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Title: Revisiting the Corrosion of the Aluminum Current Collector in Lithium-Ion Batteries

Abstract

The corrosion of aluminum current collectors and the oxidation of solvents at a relatively high potential have been widely investigated with an aim to stabilize the electrochemical performance of lithium-ion batteries using such components. The corrosion behavior of aluminum current collectors was revisited using a home-build high-precision electrochemical measurement system, and the impact of electrolyte components and the surface protection layer on aluminum foil was systematically studied. The electrochemical results showed that the corrosion of aluminum foil was triggered by the electrochemical oxidation of solvent molecules, like ethylene carbonate, at a relative high potential. The organic radical cations generated from the electrochemical oxidation are energetically unstable, and readily undergo a deprotonation reaction that generates protons and promote the dissolution of Al3+ from the aluminum foil. This new reaction mechanism can also shed light on the dissolution of transitional metal at high potentials.

Authors:
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Publication Date:
Research Org.:
Pacific Northwest National Laboratory (PNNL), Richland, WA (US), Environmental Molecular Sciences Laboratory (EMSL)
Sponsoring Org.:
USDOE Office of Energy Efficiency and Renewable Energy (EERE), Vehicle Technologies Office (EE-3V)
OSTI Identifier:
1353326
Report Number(s):
PNNL-SA-125564
Journal ID: ISSN 1948-7185; 49321; VT1201000
DOE Contract Number:  
AC05-76RL01830
Resource Type:
Journal Article
Resource Relation:
Journal Name: Journal of Physical Chemistry Letters; Journal Volume: 8; Journal Issue: 5
Country of Publication:
United States
Language:
English
Subject:
Environmental Molecular Sciences Laboratory

Citation Formats

Ma, Tianyuan, Xu, Gui-Liang, Li, Yan, Wang, Li, He, Xiangming, Zheng, Jianming, Liu, Jun, Engelhard, Mark H., Zapol, Peter, Curtiss, Larry A., Jorne, Jacob, Amine, Khalil, and Chen, Zonghai. Revisiting the Corrosion of the Aluminum Current Collector in Lithium-Ion Batteries. United States: N. p., 2017. Web. doi:10.1021/acs.jpclett.6b02933.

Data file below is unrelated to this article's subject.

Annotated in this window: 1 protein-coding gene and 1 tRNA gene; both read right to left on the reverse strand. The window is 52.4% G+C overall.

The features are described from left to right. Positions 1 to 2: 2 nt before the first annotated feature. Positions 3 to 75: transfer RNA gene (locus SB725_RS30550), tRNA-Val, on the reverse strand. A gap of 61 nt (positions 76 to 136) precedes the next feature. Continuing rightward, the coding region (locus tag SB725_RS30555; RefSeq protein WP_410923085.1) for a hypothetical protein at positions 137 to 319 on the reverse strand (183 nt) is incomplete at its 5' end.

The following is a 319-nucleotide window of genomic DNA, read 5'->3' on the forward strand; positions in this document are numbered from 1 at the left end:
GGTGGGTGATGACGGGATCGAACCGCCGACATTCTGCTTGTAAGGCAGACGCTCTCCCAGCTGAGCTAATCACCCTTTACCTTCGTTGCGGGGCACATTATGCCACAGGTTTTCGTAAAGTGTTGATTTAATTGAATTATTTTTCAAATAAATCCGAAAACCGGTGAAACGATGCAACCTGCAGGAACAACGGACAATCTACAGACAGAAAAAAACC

Ma, Tianyuan, Xu, Gui-Liang, Li, Yan, Wang, Li, He, Xiangming, Zheng, Jianming, Liu, Jun, Engelhard, Mark H., Zapol, Peter, Curtiss, Larry A., Jorne, Jacob, Amine, Khalil, & Chen, Zonghai. Revisiting the Corrosion of the Aluminum Current Collector in Lithium-Ion Batteries. United States. doi:10.1021/acs.jpclett.6b02933.
Ma, Tianyuan, Xu, Gui-Liang, Li, Yan, Wang, Li, He, Xiangming, Zheng, Jianming, Liu, Jun, Engelhard, Mark H., Zapol, Peter, Curtiss, Larry A., Jorne, Jacob, Amine, Khalil, and Chen, Zonghai. Mon . "Revisiting the Corrosion of the Aluminum Current Collector in Lithium-Ion Batteries". United States. doi:10.1021/acs.jpclett.6b02933.
@article{osti_1353326,
title = {Revisiting the Corrosion of the Aluminum Current Collector in Lithium-Ion Batteries},
author = {Ma, Tianyuan and Xu, Gui-Liang and Li, Yan and Wang, Li and He, Xiangming and Zheng, Jianming and Liu, Jun and Engelhard, Mark H. and Zapol, Peter and Curtiss, Larry A. and Jorne, Jacob and Amine, Khalil and Chen, Zonghai},
abstractNote = {The corrosion of aluminum current collectors and the oxidation of solvents at a relatively high potential have been widely investigated with an aim to stabilize the electrochemical performance of lithium-ion batteries using such components. The corrosion behavior of aluminum current collectors was revisited using a home-build high-precision electrochemical measurement system, and the impact of electrolyte components and the surface protection layer on aluminum foil was systematically studied. The electrochemical results showed that the corrosion of aluminum foil was triggered by the electrochemical oxidation of solvent molecules, like ethylene carbonate, at a relative high potential. The organic radical cations generated from the electrochemical oxidation are energetically unstable, and readily undergo a deprotonation reaction that generates protons and promote the dissolution of Al3+ from the aluminum foil. This new reaction mechanism can also shed light on the dissolution of transitional metal at high potentials.},
doi = {10.1021/acs.jpclett.6b02933},
journal = {Journal of Physical Chemistry Letters},
number = 5,
volume = 8,
place = {United States},
year = {Mon Feb 20 00:00:00 EST 2017},
month = {Mon Feb 20 00:00:00 EST 2017}
}